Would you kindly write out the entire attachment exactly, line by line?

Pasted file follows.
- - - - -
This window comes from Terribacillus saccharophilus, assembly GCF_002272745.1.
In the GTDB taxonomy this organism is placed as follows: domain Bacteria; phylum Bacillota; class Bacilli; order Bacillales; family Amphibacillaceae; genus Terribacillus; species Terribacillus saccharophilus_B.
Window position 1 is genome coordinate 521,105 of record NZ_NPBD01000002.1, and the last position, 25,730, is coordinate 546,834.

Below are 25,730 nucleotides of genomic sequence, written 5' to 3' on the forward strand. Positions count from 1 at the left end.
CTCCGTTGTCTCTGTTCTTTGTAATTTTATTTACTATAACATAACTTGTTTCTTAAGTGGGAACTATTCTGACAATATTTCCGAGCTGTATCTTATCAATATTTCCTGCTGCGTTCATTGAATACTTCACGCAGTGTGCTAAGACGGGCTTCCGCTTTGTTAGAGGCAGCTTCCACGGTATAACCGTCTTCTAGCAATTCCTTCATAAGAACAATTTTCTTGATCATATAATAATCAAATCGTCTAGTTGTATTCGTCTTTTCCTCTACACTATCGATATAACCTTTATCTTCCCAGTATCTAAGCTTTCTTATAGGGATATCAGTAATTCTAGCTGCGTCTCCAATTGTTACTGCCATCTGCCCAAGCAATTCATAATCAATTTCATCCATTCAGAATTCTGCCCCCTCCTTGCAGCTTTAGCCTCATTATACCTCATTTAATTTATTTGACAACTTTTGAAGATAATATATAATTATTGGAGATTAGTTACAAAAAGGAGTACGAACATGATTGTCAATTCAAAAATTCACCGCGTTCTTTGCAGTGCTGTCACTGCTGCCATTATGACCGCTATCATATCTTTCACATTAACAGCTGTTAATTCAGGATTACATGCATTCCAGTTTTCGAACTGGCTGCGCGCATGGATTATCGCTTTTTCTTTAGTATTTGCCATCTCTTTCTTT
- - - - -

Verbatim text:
This window comes from Terribacillus saccharophilus, assembly GCF_002272745.1.
In the GTDB taxonomy this organism is placed as follows: domain Bacteria; phylum Bacillota; class Bacilli; order Bacillales; family Amphibacillaceae; genus Terribacillus; species Terribacillus saccharophilus_B.
Window position 1 is genome coordinate 521,105 of record NZ_NPBD01000002.1, and the last position, 25,730, is coordinate 546,834.

Below are 25,730 nucleotides of genomic sequence, written 5' to 3' on the forward strand. Positions count from 1 at the left end.
CTCCGTTGTCTCTGTTCTTTGTAATTTTATTTACTATAACATAACTTGTTTCTTAAGTGGGAACTATTCTGACAATATTTCCGAGCTGTATCTTATCAATATTTCCTGCTGCGTTCATTGAATACTTCACGCAGTGTGCTAAGACGGGCTTCCGCTTTGTTAGAGGCAGCTTCCACGGTATAACCGTCTTCTAGCAATTCCTTCATAAGAACAATTTTCTTGATCATATAATAATCAAATCGTCTAGTTGTATTCGTCTTTTCCTCTACACTATCGATATAACCTTTATCTTCCCAGTATCTAAGCTTTCTTATAGGGATATCAGTAATTCTAGCTGCGTCTCCAATTGTTACTGCCATCTGCCCAAGCAATTCATAATCAATTTCATCCATTCAGAATTCTGCCCCCTCCTTGCAGCTTTAGCCTCATTATACCTCATTTAATTTATTTGACAACTTTTGAAGATAATATATAATTATTGGAGATTAGTTACAAAAAGGAGTACGAACATGATTGTCAATTCAAAAATTCACCGCGTTCTTTGCAGTGCTGTCACTGCTGCCATTATGACCGCTATCATATCTTTCACATTAACAGCTGTTAATTCAGGATTACATGCATTCCAGTTTTCGAACTGGCTGCGCGCATGGATTATCGCTTTTTCTTTAGTATTTGCCATCTCTTTCTTT